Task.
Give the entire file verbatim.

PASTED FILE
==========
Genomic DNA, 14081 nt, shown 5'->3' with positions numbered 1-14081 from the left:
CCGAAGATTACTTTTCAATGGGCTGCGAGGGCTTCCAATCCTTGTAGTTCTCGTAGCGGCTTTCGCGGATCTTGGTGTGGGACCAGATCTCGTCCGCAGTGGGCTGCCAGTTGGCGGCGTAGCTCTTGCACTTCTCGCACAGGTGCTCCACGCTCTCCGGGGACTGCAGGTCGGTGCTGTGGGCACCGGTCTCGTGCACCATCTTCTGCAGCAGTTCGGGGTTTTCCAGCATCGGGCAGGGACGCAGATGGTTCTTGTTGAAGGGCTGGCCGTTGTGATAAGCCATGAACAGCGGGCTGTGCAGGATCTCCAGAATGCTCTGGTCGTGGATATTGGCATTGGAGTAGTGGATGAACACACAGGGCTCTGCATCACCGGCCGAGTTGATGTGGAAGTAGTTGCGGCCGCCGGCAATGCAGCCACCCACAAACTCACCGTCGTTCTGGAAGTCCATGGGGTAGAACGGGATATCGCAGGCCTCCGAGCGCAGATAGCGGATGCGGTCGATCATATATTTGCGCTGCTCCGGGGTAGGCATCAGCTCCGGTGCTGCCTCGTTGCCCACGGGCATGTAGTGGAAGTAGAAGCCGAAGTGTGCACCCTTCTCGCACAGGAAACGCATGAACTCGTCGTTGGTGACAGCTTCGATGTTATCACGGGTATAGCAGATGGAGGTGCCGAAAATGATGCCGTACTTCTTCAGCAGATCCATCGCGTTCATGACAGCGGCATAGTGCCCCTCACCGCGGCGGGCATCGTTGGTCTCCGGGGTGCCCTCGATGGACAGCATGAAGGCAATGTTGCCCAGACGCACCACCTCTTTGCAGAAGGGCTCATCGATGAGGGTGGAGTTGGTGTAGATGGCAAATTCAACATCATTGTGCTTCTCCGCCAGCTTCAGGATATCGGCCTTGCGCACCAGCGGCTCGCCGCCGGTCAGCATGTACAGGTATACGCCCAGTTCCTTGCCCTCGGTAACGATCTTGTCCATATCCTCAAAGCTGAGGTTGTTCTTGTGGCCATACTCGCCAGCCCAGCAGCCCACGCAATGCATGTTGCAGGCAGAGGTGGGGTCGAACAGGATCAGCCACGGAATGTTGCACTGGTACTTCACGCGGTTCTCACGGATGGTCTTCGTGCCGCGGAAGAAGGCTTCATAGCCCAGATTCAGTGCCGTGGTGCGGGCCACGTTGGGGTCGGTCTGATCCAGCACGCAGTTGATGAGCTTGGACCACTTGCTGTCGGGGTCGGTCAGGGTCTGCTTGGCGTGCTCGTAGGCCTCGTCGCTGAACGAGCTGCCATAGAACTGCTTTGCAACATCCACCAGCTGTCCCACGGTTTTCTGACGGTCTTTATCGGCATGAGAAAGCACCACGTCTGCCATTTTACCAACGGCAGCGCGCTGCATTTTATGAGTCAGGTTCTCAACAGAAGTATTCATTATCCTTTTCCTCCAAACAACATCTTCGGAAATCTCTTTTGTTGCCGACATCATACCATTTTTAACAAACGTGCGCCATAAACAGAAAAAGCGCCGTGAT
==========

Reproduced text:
Genomic DNA, 14081 nt, shown 5'->3' with positions numbered 1-14081 from the left:
CCGAAGATTACTTTTCAATGGGCTGCGAGGGCTTCCAATCCTTGTAGTTCTCGTAGCGGCTTTCGCGGATCTTGGTGTGGGACCAGATCTCGTCCGCAGTGGGCTGCCAGTTGGCGGCGTAGCTCTTGCACTTCTCGCACAGGTGCTCCACGCTCTCCGGGGACTGCAGGTCGGTGCTGTGGGCACCGGTCTCGTGCACCATCTTCTGCAGCAGTTCGGGGTTTTCCAGCATCGGGCAGGGACGCAGATGGTTCTTGTTGAAGGGCTGGCCGTTGTGATAAGCCATGAACAGCGGGCTGTGCAGGATCTCCAGAATGCTCTGGTCGTGGATATTGGCATTGGAGTAGTGGATGAACACACAGGGCTCTGCATCACCGGCCGAGTTGATGTGGAAGTAGTTGCGGCCGCCGGCAATGCAGCCACCCACAAACTCACCGTCGTTCTGGAAGTCCATGGGGTAGAACGGGATATCGCAGGCCTCCGAGCGCAGATAGCGGATGCGGTCGATCATATATTTGCGCTGCTCCGGGGTAGGCATCAGCTCCGGTGCTGCCTCGTTGCCCACGGGCATGTAGTGGAAGTAGAAGCCGAAGTGTGCACCCTTCTCGCACAGGAAACGCATGAACTCGTCGTTGGTGACAGCTTCGATGTTATCACGGGTATAGCAGATGGAGGTGCCGAAAATGATGCCGTACTTCTTCAGCAGATCCATCGCGTTCATGACAGCGGCATAGTGCCCCTCACCGCGGCGGGCATCGTTGGTCTCCGGGGTGCCCTCGATGGACAGCATGAAGGCAATGTTGCCCAGACGCACCACCTCTTTGCAGAAGGGCTCATCGATGAGGGTGGAGTTGGTGTAGATGGCAAATTCAACATCATTGTGCTTCTCCGCCAGCTTCAGGATATCGGCCTTGCGCACCAGCGGCTCGCCGCCGGTCAGCATGTACAGGTATACGCCCAGTTCCTTGCCCTCGGTAACGATCTTGTCCATATCCTCAAAGCTGAGGTTGTTCTTGTGGCCATACTCGCCAGCCCAGCAGCCCACGCAATGCATGTTGCAGGCAGAGGTGGGGTCGAACAGGATCAGCCACGGAATGTTGCACTGGTACTTCACGCGGTTCTCACGGATGGTCTTCGTGCCGCGGAAGAAGGCTTCATAGCCCAGATTCAGTGCCGTGGTGCGGGCCACGTTGGGGTCGGTCTGATCCAGCACGCAGTTGATGAGCTTGGACCACTTGCTGTCGGGGTCGGTCAGGGTCTGCTTGGCGTGCTCGTAGGCCTCGTCGCTGAACGAGCTGCCATAGAACTGCTTTGCAACATCCACCAGCTGTCCCACGGTTTTCTGACGGTCTTTATCGGCATGAGAAAGCACCACGTCTGCCATTTTACCAACGGCAGCGCGCTGCATTTTATGAGTCAGGTTCTCAACAGAAGTATTCATTATCCTTTTCCTCCAAACAACATCTTCGGAAATCTCTTTTGTTGCCGACATCATACCATTTTTAACAAACGTGCGCCATAAACAGAAAAAGCGCCGTGAT